This model treats violence like a health issue and has had incredible success in decreasing shootings and homicides in cities across the world by more than 70%.The Cure Violence Health Model uses the same three components that are used to reverse epidemic disease outbreaks. 1) Interrupting transmission of the violence. 2) Reducing the risk of the highest risk. 3) Changing community norms.
Assertive Community Treatment (ACT)
ACT is an evidence-based practice that improves outcomes for people with severe mental illness who are most at-risk of homelessness, psychiatric hospitalization, and institutional recidivism. ACT is one of the oldest and most widely researched evidence-based practices in behavioral healthcare for people with severe mental illness.
ACT is a multidisciplinary team approach with assertive outreach in the community. The consistent, caring, person-centered relationships have a positive effect upon outcomes and quality of life. People receiving ACT services tend to utilize fewer intensive, high-cost services such as emergency department visits, psychiatric crisis services, and psychiatric hospitalization. They also experience more independent living and higher rates of treatment retention.
Mental Health Crisis Response Institute: First responder Crisis Intervention Team (CIT)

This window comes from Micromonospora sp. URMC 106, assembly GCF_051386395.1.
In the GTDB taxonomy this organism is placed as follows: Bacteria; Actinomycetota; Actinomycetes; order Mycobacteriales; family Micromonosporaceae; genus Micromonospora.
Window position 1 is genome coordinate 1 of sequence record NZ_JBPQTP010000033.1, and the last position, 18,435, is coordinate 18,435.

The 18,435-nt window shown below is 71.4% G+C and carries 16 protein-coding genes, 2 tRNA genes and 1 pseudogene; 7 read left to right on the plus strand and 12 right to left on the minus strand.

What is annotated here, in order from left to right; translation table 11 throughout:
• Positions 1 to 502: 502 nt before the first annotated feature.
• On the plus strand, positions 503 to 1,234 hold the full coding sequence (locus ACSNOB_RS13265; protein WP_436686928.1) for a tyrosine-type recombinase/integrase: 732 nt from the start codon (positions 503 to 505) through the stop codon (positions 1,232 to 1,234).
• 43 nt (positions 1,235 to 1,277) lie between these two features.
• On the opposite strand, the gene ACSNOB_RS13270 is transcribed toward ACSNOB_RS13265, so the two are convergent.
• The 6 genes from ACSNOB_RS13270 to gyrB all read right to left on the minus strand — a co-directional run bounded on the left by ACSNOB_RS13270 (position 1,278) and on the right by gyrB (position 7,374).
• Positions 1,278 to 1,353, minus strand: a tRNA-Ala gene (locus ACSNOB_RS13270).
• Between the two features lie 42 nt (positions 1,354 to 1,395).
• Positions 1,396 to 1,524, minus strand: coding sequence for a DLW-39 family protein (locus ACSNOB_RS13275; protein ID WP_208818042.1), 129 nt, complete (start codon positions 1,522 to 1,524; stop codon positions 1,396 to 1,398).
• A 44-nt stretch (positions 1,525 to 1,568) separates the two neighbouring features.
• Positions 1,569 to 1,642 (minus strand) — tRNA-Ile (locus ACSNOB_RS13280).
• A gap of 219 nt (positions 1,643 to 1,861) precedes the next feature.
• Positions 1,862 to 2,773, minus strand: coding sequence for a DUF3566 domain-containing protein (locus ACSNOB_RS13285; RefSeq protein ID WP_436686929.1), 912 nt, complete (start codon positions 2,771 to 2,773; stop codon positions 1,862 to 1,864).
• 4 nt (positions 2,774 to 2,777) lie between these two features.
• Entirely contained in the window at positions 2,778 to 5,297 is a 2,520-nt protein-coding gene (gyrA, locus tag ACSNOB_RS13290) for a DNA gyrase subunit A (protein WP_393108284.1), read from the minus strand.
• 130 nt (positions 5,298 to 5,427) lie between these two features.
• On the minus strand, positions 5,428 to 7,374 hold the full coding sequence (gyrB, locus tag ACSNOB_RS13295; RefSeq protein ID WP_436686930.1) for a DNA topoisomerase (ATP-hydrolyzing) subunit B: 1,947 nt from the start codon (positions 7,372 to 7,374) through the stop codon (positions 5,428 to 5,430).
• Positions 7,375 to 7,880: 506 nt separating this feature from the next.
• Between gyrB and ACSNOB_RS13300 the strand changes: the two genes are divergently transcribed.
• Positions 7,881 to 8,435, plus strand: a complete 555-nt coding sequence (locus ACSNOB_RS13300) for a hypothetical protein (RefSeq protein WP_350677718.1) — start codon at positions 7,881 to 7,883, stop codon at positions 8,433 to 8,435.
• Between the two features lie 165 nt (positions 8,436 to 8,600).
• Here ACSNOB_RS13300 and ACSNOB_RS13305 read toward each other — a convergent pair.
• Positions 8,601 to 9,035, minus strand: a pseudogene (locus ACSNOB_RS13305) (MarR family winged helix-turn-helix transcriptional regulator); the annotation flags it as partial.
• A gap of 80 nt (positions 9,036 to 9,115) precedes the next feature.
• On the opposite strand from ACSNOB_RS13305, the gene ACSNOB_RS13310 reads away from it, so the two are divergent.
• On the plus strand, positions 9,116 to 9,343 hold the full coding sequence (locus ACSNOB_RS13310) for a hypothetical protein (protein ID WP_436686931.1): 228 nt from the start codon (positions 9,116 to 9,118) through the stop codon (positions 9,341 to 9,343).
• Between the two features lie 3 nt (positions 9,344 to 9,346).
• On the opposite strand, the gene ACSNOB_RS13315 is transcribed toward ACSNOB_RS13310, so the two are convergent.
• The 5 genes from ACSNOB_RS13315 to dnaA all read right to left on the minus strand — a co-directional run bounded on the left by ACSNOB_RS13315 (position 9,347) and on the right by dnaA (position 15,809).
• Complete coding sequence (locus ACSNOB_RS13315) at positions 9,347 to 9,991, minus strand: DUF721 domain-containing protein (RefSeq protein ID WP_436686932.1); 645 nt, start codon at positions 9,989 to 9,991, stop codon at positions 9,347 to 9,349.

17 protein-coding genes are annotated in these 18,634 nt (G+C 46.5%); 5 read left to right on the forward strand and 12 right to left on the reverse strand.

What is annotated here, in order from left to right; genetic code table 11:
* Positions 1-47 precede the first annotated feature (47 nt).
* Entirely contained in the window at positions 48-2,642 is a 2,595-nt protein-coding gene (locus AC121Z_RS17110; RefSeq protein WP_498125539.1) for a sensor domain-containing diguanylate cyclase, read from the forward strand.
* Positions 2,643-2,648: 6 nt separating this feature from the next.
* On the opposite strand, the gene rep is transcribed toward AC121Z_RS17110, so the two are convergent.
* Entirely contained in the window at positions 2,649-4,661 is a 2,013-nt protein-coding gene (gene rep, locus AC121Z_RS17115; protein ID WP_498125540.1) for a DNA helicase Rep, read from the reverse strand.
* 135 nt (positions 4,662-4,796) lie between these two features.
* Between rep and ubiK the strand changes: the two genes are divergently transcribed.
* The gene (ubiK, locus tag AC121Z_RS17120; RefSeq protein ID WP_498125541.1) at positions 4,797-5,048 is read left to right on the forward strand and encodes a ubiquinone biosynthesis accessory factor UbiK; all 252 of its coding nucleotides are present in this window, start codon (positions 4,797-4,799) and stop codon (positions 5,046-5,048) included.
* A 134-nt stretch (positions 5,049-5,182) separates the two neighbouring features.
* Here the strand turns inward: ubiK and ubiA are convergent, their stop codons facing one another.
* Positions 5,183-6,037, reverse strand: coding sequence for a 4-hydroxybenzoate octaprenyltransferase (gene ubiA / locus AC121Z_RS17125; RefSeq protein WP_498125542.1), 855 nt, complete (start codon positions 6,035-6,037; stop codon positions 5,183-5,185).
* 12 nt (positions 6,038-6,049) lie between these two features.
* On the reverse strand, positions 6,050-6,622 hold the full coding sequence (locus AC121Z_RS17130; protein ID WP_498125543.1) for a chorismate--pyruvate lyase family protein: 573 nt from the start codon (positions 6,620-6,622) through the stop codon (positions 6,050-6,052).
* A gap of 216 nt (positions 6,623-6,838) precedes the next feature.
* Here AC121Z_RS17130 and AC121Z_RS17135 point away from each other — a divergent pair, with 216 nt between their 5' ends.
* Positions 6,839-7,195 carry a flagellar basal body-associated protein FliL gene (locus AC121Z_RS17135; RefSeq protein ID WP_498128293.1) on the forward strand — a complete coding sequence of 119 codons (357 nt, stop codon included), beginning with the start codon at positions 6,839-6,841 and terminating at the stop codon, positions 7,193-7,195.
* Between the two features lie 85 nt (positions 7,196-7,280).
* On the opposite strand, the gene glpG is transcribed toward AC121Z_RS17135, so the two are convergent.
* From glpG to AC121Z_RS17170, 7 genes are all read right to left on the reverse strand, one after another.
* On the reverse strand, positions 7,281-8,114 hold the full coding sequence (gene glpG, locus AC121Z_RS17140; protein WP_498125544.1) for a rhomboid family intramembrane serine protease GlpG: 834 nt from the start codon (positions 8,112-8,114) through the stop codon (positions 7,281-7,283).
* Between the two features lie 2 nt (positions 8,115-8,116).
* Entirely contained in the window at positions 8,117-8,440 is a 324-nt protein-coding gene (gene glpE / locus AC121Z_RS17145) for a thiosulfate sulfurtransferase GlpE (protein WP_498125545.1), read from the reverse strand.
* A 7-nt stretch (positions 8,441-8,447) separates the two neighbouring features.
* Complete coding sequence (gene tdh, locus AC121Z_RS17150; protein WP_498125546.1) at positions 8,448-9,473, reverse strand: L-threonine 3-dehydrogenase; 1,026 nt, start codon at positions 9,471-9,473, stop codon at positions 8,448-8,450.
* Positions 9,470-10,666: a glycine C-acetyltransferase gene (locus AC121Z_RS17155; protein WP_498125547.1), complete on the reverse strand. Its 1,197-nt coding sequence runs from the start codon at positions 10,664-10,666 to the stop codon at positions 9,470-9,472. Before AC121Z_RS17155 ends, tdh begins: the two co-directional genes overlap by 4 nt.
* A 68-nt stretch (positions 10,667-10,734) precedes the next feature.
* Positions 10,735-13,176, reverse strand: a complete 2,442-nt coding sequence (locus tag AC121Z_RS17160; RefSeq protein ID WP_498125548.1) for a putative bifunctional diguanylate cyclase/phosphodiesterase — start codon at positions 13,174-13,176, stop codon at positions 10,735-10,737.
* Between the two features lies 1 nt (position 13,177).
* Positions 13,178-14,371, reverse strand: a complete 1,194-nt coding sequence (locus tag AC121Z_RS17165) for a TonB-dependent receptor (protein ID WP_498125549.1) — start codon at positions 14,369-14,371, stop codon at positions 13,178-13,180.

CIT provides law enforcement-based crisis intervention training for assisting those individuals with a mental illness, and improves the safety of patrol officers, consumers, family members, and citizens within the community. CIT is a program that provides the foundation necessary to promote community and statewide solutions to assist individuals with a mental illness. The CIT Model reduces both stigma and the need for further involvement with the criminal justice system. CIT provides a forum for effective problem solving regarding the interaction between the criminal justice and mental health care system and creates the context for sustainable change.
Adverse Childhood Experiences Study (ACE)
The Adverse Childhood Study found that survivors of childhood trauma are up to 5,000 percent more likely to attempt suicide, have eating disorders, or become IV drug users. Numerous other health conditions are also associated as is a 20 year reduction in life span.
Take the quiz: http://acestoohigh.com/got-your-ace-score/
Detailed study results power point from Dr. Anda: https://multco.us/file/37959/download
Early Detection of Child Maltreatment Online Training
This free, online training was developed by physicians and nurses with the intention of providing practical, interactive, evidence-based training on the evaluation and management of child physical abuse. It offers continuing education credit for physicians, nurses, social workers, teachers, psychologists, and counselors. Nurses and physicians can participate in a simulated patient encounter for skills assessment and building as part of the training.
The Alexander Technique (AT) stress and pain reduction technique
AT is considered a mental discipline that teaches individuals how to let go of tension in the body and how to enable the body to move with ease and minimal effort. AT is used to treat a variety of conditions, from neck and back pain and repetitive strain injuries to breathing problems, voice loss, and sleep disorders. The purpose of AT, ultimately, is to enable individuals to methodically unlearn maladaptive (negative) habits — which can show up in the way we stand, sit, eat, walk, or talk — and instead learn how to return the body to a relaxed, balanced state of alignment and poise.